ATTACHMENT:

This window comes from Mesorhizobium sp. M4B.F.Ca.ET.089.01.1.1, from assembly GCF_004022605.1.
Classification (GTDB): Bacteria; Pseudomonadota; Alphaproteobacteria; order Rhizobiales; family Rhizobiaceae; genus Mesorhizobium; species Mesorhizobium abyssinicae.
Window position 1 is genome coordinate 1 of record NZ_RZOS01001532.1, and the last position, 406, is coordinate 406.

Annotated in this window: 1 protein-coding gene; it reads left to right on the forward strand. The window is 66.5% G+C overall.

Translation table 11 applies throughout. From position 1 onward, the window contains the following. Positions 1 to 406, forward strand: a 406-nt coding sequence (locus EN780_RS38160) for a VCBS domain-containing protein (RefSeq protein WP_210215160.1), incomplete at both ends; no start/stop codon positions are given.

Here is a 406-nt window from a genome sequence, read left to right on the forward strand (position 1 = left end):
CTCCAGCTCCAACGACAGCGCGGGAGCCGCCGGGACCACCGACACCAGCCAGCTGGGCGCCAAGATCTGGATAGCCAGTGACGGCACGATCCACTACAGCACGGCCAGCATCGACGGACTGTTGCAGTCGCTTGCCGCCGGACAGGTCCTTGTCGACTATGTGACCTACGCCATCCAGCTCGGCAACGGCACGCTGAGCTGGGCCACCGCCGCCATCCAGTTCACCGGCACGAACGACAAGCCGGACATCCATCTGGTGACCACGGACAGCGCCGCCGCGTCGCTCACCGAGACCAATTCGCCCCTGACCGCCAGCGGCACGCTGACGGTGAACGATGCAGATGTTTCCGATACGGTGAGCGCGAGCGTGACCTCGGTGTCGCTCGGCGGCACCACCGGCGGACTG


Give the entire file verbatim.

This window comes from Mesorhizobium sp. M4B.F.Ca.ET.089.01.1.1, from assembly GCF_004022605.1.
Classification (GTDB): Bacteria; Pseudomonadota; Alphaproteobacteria; order Rhizobiales; family Rhizobiaceae; genus Mesorhizobium; species Mesorhizobium abyssinicae.
Window position 1 is genome coordinate 1 of record NZ_RZOS01001532.1, and the last position, 406, is coordinate 406.

Annotated in this window: 1 protein-coding gene; it reads left to right on the forward strand. The window is 66.5% G+C overall.

Translation table 11 applies throughout. From position 1 onward, the window contains the following. Positions 1 to 406, forward strand: a 406-nt coding sequence (locus EN780_RS38160) for a VCBS domain-containing protein (RefSeq protein WP_210215160.1), incomplete at both ends; no start/stop codon positions are given.

Here is a 406-nt window from a genome sequence, read left to right on the forward strand (position 1 = left end):
CTCCAGCTCCAACGACAGCGCGGGAGCCGCCGGGACCACCGACACCAGCCAGCTGGGCGCCAAGATCTGGATAGCCAGTGACGGCACGATCCACTACAGCACGGCCAGCATCGACGGACTGTTGCAGTCGCTTGCCGCCGGACAGGTCCTTGTCGACTATGTGACCTACGCCATCCAGCTCGGCAACGGCACGCTGAGCTGGGCCACCGCCGCCATCCAGTTCACCGGCACGAACGACAAGCCGGACATCCATCTGGTGACCACGGACAGCGCCGCCGCGTCGCTCACCGAGACCAATTCGCCCCTGACCGCCAGCGGCACGCTGACGGTGAACGATGCAGATGTTTCCGATACGGTGAGCGCGAGCGTGACCTCGGTGTCGCTCGGCGGCACCACCGGCGGACTG